The Autobiography of Ben Franklin Hardcover – May 1 2010
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Excerpt. © Reprinted by permission. All rights reserved.
The Autobiography of
Franklin's Draft Scheme of the Autobiography
Copie d'un Projet très Curieux de Benjamin Franklin-Iere Esquisse de ses
Mémoires. Les additions à l'encre rouge sont de la main de Franklin.*
My writing. Mrs. Dogood's letters. Differences arise between my Brother and
me (his temper and mine); their cause in general. His Newspaper. The
Prosecution he suffered. My Examination. Vote of Assembly. His manner of
evading it. Whereby I became free. My attempt to get employ with other
Printers. He prevents me. Our frequent pleadings before our Father. The
final Breach. My Inducements to quit Boston. Manner of coming to a
Resolution. My leaving him and going to New York (return to eating flesh);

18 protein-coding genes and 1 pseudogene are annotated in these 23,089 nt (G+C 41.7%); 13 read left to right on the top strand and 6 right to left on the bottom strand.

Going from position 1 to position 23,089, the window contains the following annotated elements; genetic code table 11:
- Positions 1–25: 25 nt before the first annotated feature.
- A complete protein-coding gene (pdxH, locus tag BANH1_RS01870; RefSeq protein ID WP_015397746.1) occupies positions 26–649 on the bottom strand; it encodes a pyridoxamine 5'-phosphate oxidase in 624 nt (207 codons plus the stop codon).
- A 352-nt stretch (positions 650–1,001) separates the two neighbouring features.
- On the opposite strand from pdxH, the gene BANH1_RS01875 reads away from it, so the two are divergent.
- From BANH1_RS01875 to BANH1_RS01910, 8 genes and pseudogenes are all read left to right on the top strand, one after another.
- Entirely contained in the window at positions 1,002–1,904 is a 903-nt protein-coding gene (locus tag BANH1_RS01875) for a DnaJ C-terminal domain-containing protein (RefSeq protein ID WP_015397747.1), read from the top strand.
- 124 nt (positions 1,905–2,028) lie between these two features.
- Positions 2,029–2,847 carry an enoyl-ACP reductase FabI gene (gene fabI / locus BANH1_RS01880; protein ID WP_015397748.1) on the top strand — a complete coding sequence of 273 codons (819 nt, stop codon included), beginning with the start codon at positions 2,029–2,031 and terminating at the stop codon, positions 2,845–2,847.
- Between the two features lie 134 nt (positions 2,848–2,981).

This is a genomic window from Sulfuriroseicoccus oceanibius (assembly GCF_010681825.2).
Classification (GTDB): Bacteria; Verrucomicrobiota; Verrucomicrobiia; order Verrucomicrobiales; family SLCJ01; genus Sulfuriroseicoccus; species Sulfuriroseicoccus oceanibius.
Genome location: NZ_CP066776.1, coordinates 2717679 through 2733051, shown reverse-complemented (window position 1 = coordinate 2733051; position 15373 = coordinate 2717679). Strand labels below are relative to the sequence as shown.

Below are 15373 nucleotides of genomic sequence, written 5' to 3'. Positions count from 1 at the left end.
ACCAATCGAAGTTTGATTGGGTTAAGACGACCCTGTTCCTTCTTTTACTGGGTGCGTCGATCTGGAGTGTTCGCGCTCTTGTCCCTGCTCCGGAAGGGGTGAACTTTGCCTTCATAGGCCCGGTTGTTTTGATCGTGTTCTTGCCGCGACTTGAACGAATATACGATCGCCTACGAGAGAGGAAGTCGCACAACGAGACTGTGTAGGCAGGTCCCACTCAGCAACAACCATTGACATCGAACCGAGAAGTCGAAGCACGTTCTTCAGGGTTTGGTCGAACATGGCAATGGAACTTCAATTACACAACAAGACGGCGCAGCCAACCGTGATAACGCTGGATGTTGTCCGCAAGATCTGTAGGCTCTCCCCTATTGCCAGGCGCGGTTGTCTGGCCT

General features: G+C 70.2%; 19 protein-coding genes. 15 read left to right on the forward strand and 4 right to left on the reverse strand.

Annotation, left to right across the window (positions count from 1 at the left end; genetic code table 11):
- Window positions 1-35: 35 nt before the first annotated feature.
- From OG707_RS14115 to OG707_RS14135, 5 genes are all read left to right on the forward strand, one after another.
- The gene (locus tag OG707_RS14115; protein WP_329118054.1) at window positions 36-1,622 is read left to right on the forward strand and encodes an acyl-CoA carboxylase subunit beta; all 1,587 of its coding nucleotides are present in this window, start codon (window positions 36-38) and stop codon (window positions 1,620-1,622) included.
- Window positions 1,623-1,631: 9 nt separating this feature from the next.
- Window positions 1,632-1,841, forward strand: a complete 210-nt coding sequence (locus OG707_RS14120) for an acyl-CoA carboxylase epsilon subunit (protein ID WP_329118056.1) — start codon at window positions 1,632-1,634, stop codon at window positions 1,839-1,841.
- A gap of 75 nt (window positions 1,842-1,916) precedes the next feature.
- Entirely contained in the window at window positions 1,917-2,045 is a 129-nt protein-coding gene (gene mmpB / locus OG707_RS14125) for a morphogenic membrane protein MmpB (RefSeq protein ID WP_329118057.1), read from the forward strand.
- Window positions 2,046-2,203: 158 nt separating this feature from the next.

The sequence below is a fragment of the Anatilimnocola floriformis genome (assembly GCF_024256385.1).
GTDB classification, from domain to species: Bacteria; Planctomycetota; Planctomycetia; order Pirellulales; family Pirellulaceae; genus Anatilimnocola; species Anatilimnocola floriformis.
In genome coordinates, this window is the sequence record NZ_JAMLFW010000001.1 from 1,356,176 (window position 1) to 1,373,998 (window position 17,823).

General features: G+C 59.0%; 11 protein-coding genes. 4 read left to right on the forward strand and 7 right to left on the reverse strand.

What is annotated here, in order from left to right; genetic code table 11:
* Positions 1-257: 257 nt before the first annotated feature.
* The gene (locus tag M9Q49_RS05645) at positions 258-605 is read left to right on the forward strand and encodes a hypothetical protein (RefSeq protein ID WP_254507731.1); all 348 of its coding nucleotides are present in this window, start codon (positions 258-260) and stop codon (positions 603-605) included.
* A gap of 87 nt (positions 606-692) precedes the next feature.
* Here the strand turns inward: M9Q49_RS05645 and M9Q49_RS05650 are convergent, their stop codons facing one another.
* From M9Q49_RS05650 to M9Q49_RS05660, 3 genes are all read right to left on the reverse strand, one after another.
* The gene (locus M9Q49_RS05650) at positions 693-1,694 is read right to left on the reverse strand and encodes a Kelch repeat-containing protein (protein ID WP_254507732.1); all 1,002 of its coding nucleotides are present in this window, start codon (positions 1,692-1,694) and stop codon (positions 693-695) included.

thence to Pennsylvania. The journey, and its events on the Bay, at Amboy.
The road. Meet with Dr. Brown. His character. His great work. At
Burlington. The Good Woman. On the River. My Arrival at Philadelphia. First
Meal and first Sleep. Money left. Employment. Lodging. First acquaintance
with my afterward Wife. With J. Ralph. With Keimer. Their characters.
Osborne. Watson. The Governor takes notice of me. The Occasion and Manner.
His character. Offers to set me up. My return to Boston. Voyage and
accidents. Reception. My Father dislikes the proposal. I return to New York
and Philadelphia. Governor Burnet. J. Collins. The Money for Vernon. The
Governor's Deceit. Collins not finding employment goes to Barbados much in
my Debt. Ralph and I go to England. Disappointment of Governor's Letters.